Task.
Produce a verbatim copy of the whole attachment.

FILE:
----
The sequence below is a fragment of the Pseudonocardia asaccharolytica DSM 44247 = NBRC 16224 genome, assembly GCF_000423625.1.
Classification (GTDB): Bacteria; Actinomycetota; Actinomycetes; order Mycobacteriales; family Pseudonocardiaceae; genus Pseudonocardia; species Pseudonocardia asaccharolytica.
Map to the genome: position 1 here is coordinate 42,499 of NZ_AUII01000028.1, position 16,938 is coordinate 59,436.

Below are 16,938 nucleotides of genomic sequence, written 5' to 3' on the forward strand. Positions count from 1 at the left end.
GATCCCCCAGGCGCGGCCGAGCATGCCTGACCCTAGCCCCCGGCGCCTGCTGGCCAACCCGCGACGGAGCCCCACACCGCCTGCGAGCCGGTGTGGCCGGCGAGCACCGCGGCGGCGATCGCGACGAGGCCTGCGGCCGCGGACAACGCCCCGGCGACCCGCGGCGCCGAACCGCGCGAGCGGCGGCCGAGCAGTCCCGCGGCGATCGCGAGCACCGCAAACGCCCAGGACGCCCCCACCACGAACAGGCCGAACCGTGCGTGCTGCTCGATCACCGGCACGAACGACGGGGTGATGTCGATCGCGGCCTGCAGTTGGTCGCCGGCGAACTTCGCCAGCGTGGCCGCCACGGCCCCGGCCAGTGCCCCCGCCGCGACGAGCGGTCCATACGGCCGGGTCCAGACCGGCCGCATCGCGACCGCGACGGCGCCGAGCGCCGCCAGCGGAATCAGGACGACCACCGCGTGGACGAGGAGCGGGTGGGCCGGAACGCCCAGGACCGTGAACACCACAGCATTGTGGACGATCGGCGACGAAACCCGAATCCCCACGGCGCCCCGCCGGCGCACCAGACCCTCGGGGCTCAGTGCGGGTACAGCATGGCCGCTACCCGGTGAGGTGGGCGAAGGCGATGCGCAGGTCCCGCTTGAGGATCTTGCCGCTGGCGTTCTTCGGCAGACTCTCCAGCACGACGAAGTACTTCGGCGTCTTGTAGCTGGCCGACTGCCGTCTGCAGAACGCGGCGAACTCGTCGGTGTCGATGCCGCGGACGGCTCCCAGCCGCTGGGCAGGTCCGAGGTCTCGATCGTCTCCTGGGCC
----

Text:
The sequence below is a fragment of the Pseudonocardia asaccharolytica DSM 44247 = NBRC 16224 genome, assembly GCF_000423625.1.
Classification (GTDB): Bacteria; Actinomycetota; Actinomycetes; order Mycobacteriales; family Pseudonocardiaceae; genus Pseudonocardia; species Pseudonocardia asaccharolytica.
Map to the genome: position 1 here is coordinate 42,499 of NZ_AUII01000028.1, position 16,938 is coordinate 59,436.

Below are 16,938 nucleotides of genomic sequence, written 5' to 3' on the forward strand. Positions count from 1 at the left end.
GATCCCCCAGGCGCGGCCGAGCATGCCTGACCCTAGCCCCCGGCGCCTGCTGGCCAACCCGCGACGGAGCCCCACACCGCCTGCGAGCCGGTGTGGCCGGCGAGCACCGCGGCGGCGATCGCGACGAGGCCTGCGGCCGCGGACAACGCCCCGGCGACCCGCGGCGCCGAACCGCGCGAGCGGCGGCCGAGCAGTCCCGCGGCGATCGCGAGCACCGCAAACGCCCAGGACGCCCCCACCACGAACAGGCCGAACCGTGCGTGCTGCTCGATCACCGGCACGAACGACGGGGTGATGTCGATCGCGGCCTGCAGTTGGTCGCCGGCGAACTTCGCCAGCGTGGCCGCCACGGCCCCGGCCAGTGCCCCCGCCGCGACGAGCGGTCCATACGGCCGGGTCCAGACCGGCCGCATCGCGACCGCGACGGCGCCGAGCGCCGCCAGCGGAATCAGGACGACCACCGCGTGGACGAGGAGCGGGTGGGCCGGAACGCCCAGGACCGTGAACACCACAGCATTGTGGACGATCGGCGACGAAACCCGAATCCCCACGGCGCCCCGCCGGCGCACCAGACCCTCGGGGCTCAGTGCGGGTACAGCATGGCCGCTACCCGGTGAGGTGGGCGAAGGCGATGCGCAGGTCCCGCTTGAGGATCTTGCCGCTGGCGTTCTTCGGCAGACTCTCCAGCACGACGAAGTACTTCGGCGTCTTGTAGCTGGCCGACTGCCGTCTGCAGAACGCGGCGAACTCGTCGGTGTCGATGCCGCGGACGGCTCCCAGCCGCTGGGCAGGTCCGAGGTCTCGATCGTCTCCTGGGCC